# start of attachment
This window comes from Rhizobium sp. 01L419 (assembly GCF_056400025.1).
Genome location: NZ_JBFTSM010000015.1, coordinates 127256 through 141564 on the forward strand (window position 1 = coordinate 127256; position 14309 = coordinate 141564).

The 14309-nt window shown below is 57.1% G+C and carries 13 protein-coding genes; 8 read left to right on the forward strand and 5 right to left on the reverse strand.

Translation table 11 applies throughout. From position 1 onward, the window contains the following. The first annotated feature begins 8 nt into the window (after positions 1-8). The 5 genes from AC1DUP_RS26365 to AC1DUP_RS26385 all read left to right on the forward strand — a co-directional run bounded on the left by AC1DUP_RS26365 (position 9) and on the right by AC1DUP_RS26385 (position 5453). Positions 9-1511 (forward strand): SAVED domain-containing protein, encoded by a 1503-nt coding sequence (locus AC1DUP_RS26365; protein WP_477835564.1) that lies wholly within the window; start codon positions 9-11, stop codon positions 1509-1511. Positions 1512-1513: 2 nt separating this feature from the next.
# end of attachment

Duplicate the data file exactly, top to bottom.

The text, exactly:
This window comes from Rhizobium sp. 01L419 (assembly GCF_056400025.1).
Genome location: NZ_JBFTSM010000015.1, coordinates 127256 through 141564 on the forward strand (window position 1 = coordinate 127256; position 14309 = coordinate 141564).

The 14309-nt window shown below is 57.1% G+C and carries 13 protein-coding genes; 8 read left to right on the forward strand and 5 right to left on the reverse strand.

Translation table 11 applies throughout. From position 1 onward, the window contains the following. The first annotated feature begins 8 nt into the window (after positions 1-8). The 5 genes from AC1DUP_RS26365 to AC1DUP_RS26385 all read left to right on the forward strand — a co-directional run bounded on the left by AC1DUP_RS26365 (position 9) and on the right by AC1DUP_RS26385 (position 5453). Positions 9-1511 (forward strand): SAVED domain-containing protein, encoded by a 1503-nt coding sequence (locus AC1DUP_RS26365; protein WP_477835564.1) that lies wholly within the window; start codon positions 9-11, stop codon positions 1509-1511. Positions 1512-1513: 2 nt separating this feature from the next.